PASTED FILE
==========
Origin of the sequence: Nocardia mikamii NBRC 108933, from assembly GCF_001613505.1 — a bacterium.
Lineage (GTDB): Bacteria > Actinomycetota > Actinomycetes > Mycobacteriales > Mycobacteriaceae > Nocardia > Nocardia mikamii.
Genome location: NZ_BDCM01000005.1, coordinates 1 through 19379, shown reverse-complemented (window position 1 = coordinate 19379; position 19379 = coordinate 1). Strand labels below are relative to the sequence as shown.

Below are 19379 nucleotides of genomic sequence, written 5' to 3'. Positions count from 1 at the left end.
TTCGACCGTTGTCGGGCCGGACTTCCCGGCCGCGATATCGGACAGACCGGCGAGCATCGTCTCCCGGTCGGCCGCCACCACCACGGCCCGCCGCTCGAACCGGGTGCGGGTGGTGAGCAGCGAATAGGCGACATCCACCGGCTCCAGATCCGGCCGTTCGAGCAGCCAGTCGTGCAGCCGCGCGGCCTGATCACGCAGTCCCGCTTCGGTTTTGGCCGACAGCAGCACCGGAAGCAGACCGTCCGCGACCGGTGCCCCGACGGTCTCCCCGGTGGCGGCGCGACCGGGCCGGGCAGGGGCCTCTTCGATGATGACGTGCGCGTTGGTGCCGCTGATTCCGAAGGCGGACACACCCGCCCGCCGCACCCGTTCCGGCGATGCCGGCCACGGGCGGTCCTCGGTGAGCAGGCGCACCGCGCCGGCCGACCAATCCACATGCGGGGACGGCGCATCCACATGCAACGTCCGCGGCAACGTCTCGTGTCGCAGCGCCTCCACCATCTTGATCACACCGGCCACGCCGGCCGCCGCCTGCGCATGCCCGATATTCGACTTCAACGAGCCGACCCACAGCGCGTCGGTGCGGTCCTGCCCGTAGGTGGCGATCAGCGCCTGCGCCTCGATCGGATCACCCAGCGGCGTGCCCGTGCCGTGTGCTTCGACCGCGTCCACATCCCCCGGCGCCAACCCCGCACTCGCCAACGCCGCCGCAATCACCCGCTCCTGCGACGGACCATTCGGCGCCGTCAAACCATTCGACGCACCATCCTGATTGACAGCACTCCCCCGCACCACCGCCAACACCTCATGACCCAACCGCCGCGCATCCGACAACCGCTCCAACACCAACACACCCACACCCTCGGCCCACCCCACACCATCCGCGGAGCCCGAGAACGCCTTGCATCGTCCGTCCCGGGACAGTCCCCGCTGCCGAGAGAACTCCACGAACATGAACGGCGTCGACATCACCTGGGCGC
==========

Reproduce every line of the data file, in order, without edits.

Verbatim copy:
Origin of the sequence: Nocardia mikamii NBRC 108933, from assembly GCF_001613505.1 — a bacterium.
Lineage (GTDB): Bacteria > Actinomycetota > Actinomycetes > Mycobacteriales > Mycobacteriaceae > Nocardia > Nocardia mikamii.
Genome location: NZ_BDCM01000005.1, coordinates 1 through 19379, shown reverse-complemented (window position 1 = coordinate 19379; position 19379 = coordinate 1). Strand labels below are relative to the sequence as shown.

Below are 19379 nucleotides of genomic sequence, written 5' to 3'. Positions count from 1 at the left end.
TTCGACCGTTGTCGGGCCGGACTTCCCGGCCGCGATATCGGACAGACCGGCGAGCATCGTCTCCCGGTCGGCCGCCACCACCACGGCCCGCCGCTCGAACCGGGTGCGGGTGGTGAGCAGCGAATAGGCGACATCCACCGGCTCCAGATCCGGCCGTTCGAGCAGCCAGTCGTGCAGCCGCGCGGCCTGATCACGCAGTCCCGCTTCGGTTTTGGCCGACAGCAGCACCGGAAGCAGACCGTCCGCGACCGGTGCCCCGACGGTCTCCCCGGTGGCGGCGCGACCGGGCCGGGCAGGGGCCTCTTCGATGATGACGTGCGCGTTGGTGCCGCTGATTCCGAAGGCGGACACACCCGCCCGCCGCACCCGTTCCGGCGATGCCGGCCACGGGCGGTCCTCGGTGAGCAGGCGCACCGCGCCGGCCGACCAATCCACATGCGGGGACGGCGCATCCACATGCAACGTCCGCGGCAACGTCTCGTGTCGCAGCGCCTCCACCATCTTGATCACACCGGCCACGCCGGCCGCCGCCTGCGCATGCCCGATATTCGACTTCAACGAGCCGACCCACAGCGCGTCGGTGCGGTCCTGCCCGTAGGTGGCGATCAGCGCCTGCGCCTCGATCGGATCACCCAGCGGCGTGCCCGTGCCGTGTGCTTCGACCGCGTCCACATCCCCCGGCGCCAACCCCGCACTCGCCAACGCCGCCGCAATCACCCGCTCCTGCGACGGACCATTCGGCGCCGTCAAACCATTCGACGCACCATCCTGATTGACAGCACTCCCCCGCACCACCGCCAACACCTCATGACCCAACCGCCGCGCATCCGACAACCGCTCCAACACCAACACACCCACACCCTCGGCCCACCCCACACCATCCGCGGAGCCCGAGAACGCCTTGCATCGTCCGTCCCGGGACAGTCCCCGCTGCCGAGAGAACTCCACGAACATGAACGGCGTCGACATCACCTGGGCGC